Once upon a time in Ireland, we had Rudd, an indigenous species that managed to survive the rigors of the last ice-age. Roach were artificially introduced last century and exploded through-out our lakes, loughs and river systems. Now it seems, these two species have merged and hybridised, to the point where it is extremely difficult to find Roach or Rudd in their purest form in this country. This is, I am sure, a serious problem for the future of our Rudd stocks. The other side of the coin, and from an angling aspect, we have a species that looks stunning, lives longer, fights harder and grows larger than its forbears! With the difficulty in exact identification of this species, my angling buddy Sid Kennedy simply labels them all as “Roachy-Ruddy things”.
This week I had the opportunity to fish a venue teeming with these hybrids, and armed with my forty year old float rod and accessories, it felt like I had travelled back in time. The quiet Irish lough, reed fringed and painted with lilies, this was definitely going to be a nostalgic trip down memory lane! Something straight out of Hugh Gough’s book, Coarse Fishing in Ireland.
It didn’t take long before the ravenous hoards of hybrids moved into the swim, mopping up the free grub on offer. 4oz fish, like peas from a pod, were queuing to be first to pull the float under. Great fun, but as a self-confessed specimen hunter, I didn’t want a “bag-up” session on this occasion, I had enough of that in my match-angling days. I was more interested in individual “lunkers”, fish over the two-pound barrier.
Three maggots or casters on a size 14 will keep this stamp of fish coming through-out the session. However, for a specimen hunter, the trick is to filter out the smaller fish and target the adults. This can be done to some extent by heavy feeding to feed off the juveniles, but there were so many in the swim, a tipper truck of ground-bait wouldn’t have been enough! The next obvious short-cut is to increase bait size. A move to a size 10 and three grains of corn eventually slowed down the “nuisance fish”, although there were some that managed to over-come even that!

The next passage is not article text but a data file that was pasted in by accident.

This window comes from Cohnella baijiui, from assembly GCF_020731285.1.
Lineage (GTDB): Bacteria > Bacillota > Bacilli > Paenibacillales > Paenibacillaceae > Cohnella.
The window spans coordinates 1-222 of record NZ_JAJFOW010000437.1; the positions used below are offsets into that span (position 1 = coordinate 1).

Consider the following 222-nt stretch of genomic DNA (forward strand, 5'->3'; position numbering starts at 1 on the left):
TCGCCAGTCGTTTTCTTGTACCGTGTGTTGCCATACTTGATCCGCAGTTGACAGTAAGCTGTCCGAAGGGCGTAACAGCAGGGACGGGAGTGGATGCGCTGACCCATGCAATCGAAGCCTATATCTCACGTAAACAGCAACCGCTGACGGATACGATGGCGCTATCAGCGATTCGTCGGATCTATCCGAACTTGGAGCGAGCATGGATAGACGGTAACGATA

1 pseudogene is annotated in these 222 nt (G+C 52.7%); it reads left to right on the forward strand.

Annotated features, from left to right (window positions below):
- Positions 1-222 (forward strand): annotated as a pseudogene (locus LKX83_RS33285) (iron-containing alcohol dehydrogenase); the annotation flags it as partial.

Bites slowed dramatically, apart from the float dipping and lifting as small hybrids fought over the over-sized bait. Eventually the float-tip slid away, and a larger fish had found the hook-bait. The plan worked, and a stunning fish just shy of the two-pound barrier eventually slipped safely into the landing net. Although the occasional small hybrid successfully engulfed my mega-bait, generally the stamp of fish increased in my bid to find the elusive two-pounder.
Before light conditions worsened, I made the decision to lift the keep-net for a couple of photo shots, and was pleasantly surprised to see around fifty pounds of plump hybrids. I never managed to find the two-pound plus fish, but the short session was very rewarding with many over the pound barrier.
Usually after releasing a bag of fish, the feeding shoal dissipates, but my hybrids stayed put, and as the light faded, the session continued, producing the same again! I think I will give it a couple of years, and if God spares me, return to this wonderful venue where hopefully, all those pound plus hybrids will be two pound specimens.